Starting in 2022, Mercedes-Benz will be launching new services allowing customers to use fingerprint scans to verify purchases from inside their vehicle. While this makes it sound as though the feature will be limited to feeding the meter, fast food, gasoline, and the occasional tech-savvy prostitute, parent company Daimler said it was an important step forward for its MBUX multimedia interface and the general trajectory for luxury vehicles as a whole.
Most of us have synced our phones to a vehicle to play music, unwittingly funneling personal information to the manufacturer in the process. But only an elite few have used their mobile device to digitally summon an automobile out of a garage or remotely tell it to pre-condition interior temperatures to the desired specification. However, that’s likely going to be the future and Apple would very much like to be leading the charge.
The tech giant is reportedly developing a way to better integrate smartphones with cars by accessing systems that are currently unavailable to CarPlay. Apple’s new program, internally known as IronHeart, seeks to collaborate with automakers so that its phones can network with vehicles in new and interesting ways. It’s effectively CarPlay 2.0 and sounds as though it would be giving the company access to just about every item drivers might interface with on a daily basis.
When an automaker discusses mobility, they’re not really talking about anything specific. The term has been established within the industry as a catch-all phrase for electrification, app-based services, autonomous programs, data acquisition, robotics, and whatever other ideas that don’t fit neatly within a company’s core product line. Providing the best example of the term’s nebulous nature this week was Toyota, which showcased a glut of mobility projects for the 2020 Olympic and Paralympic Games — as well as toying with the idea of handing over vehicle data to the Japanese government.
Let’s start with the concerning aspects before we get into the goofy stuff.
Earlier this year, Volkswagen announced that the launch of the Mk8 Golf would be delayed until 2020 as it continues working on the vehicle’s upgraded tech features. VW intends to launch the car with an entirely digital cockpit, even on base models, alongside perks like permanent internet connectivity and advanced driving aids. It’s all part of a bid to make the Golf even more appetizing when compared to upscale rivals than it already is.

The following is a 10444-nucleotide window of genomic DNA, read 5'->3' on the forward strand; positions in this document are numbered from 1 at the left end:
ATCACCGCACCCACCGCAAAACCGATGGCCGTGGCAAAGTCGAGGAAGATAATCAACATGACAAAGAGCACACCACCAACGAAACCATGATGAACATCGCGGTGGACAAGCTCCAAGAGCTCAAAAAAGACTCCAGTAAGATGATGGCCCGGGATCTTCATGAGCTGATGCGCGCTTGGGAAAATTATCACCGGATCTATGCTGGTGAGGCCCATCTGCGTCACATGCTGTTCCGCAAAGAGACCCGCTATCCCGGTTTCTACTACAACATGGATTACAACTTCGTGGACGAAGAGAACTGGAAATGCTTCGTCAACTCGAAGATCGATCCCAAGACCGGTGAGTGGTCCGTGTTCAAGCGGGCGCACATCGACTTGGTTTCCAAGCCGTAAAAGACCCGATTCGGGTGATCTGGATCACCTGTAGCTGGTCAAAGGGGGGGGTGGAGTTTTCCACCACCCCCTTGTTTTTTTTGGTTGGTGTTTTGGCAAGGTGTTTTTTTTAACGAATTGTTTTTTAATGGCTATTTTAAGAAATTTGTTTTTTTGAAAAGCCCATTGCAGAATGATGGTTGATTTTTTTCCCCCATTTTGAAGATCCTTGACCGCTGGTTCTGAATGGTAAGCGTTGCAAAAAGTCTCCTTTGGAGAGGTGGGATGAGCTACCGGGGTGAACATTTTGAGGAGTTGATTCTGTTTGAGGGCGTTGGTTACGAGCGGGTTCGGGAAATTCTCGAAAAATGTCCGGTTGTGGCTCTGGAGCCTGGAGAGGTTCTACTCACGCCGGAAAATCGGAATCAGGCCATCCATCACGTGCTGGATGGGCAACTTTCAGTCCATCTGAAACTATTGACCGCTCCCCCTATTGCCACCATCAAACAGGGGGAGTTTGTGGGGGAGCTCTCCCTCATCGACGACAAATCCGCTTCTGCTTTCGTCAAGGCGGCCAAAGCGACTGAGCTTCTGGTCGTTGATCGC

At the time, VW said certain technical issues needed to be ironed out before the next-gen Golf was ready to hit the road, but was adamant that software gremlins were not to blame. The issue came down to the advanced nature of the new technologies, not glitches.
Never take an automaker’s word for it.
Daimler is updating its “Mercedes me” app to include on-board purchases via a virtual store, available across the globe. With the 2019 Mercedes-Benz A-Class, B-Class and GLE, customers can even order some optional equipment online after purchasing their vehicle. According to the manufacturer, customers can subsequently purchase digital radio, smartphone integration with Apple Carplay or Android Auto, and enhanced navigation. Think of it like downloadable content (DLC) in video games or new apps for your phone, only for your car’s MBUX infotainment system.
While it’s handy to have the ability to add optional equipment remotely, we’re always hesitant to praise anything that monetizes digital content. DLC and microtransactions have really pitted the gaming community against publishers, resulting in some pretty heinous schemes to nickel and dime the customer base. Now, the trend has moved beyond the borders of that industry and into the automotive sector.